A server stack is the collection of software that forms the operational infrastructure on a given machine. In a computing context, a stack is an ordered pile. A server stack is one type of solution stack — an ordered selection of software that makes it possible to complete a particular task. Like in this post about Published software not displayed in Add/Remove Programs was one problem in server stack that need for a solution. Below are some tips in manage your windows server when you find problem about windows, installation, group-policy, deployment, msi.
I just followed How to use Group Policy to remotely install software in Windows Server 2003 to try publishing a software (MSI file). I could follow all the steps, but the supposedly successfully published software does not appear on client/user machine’s Add/Remove Programs.
Could some help figure why this may not be working.
On reading this question on Experts-Exchange, tried gpresults. Output extract follows:
COMPUTER SETTINGS The following GPOs were not applied because they were filtered out XADistribution Filtering: Denied (Security) Default Domain Policy Filtering: Denied (Security)
The GPResult output shows that the target computer account (i.e. the COMPUTERNAME$ Active Directory account for the machine you’re using) doesn’t have permission to the software deployment GPO you created.
The target account(s) (i.e. computer accounts, in your case) need both Read and Apply Group Policy permissions, in the Security settings for the GPO you’ve created. (At the bottom of the Security tab in the Group Policy Management console)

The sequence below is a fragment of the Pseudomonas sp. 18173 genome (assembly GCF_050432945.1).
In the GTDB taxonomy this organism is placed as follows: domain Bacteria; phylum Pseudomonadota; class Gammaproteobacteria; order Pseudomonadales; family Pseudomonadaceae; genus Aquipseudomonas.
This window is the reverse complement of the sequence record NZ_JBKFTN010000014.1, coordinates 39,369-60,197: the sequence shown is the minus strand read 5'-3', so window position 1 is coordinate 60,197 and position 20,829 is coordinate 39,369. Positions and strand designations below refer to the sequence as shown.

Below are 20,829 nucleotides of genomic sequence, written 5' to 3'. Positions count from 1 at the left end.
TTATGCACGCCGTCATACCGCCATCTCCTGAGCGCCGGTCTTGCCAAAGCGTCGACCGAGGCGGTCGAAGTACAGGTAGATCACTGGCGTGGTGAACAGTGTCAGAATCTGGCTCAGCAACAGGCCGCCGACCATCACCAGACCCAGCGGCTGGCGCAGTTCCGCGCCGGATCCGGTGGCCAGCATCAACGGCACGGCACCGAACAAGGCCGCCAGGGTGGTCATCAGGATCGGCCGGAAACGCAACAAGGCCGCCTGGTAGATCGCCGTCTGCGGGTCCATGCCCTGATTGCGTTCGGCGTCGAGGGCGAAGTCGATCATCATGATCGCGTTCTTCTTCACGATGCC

Note also that if the installation isn’t silent (i.e. displays UI) and you’ve not created a silent installation MST for it, it’ll hang the computer when it boots (while waiting for invisible user input), for 15/30 minutes.
Note that as of MS16-072, you need computer accounts to be able to read (only Read, not apply) group policy in order to be able to apply User policy.
Have you tried forcing the policy on the OU? You may have another policy that is blocking the application of the policy. I’m assuming that the XADistribution policy is the one containing your package? Once done you can force replication (assuming more than one domain controller) and then force a group policy update with the
gpupdate /force command. You can then re-run
gpresult to see if the policy is being applied. With that in place I believe a reboot would be necessary to initiate the package installation.
Group Polices have security permissions. There is permission for “apply group policy” that you have to check for users/groups that you want the Group Policy to apply to. You get to the security settings throe the property button on the Group Policy tab.
To publish a software put it under the “user”-tree.
To force a software to be installed put it under “computer”-tree.
May you choose the wrong path when you are clicking the GPO together.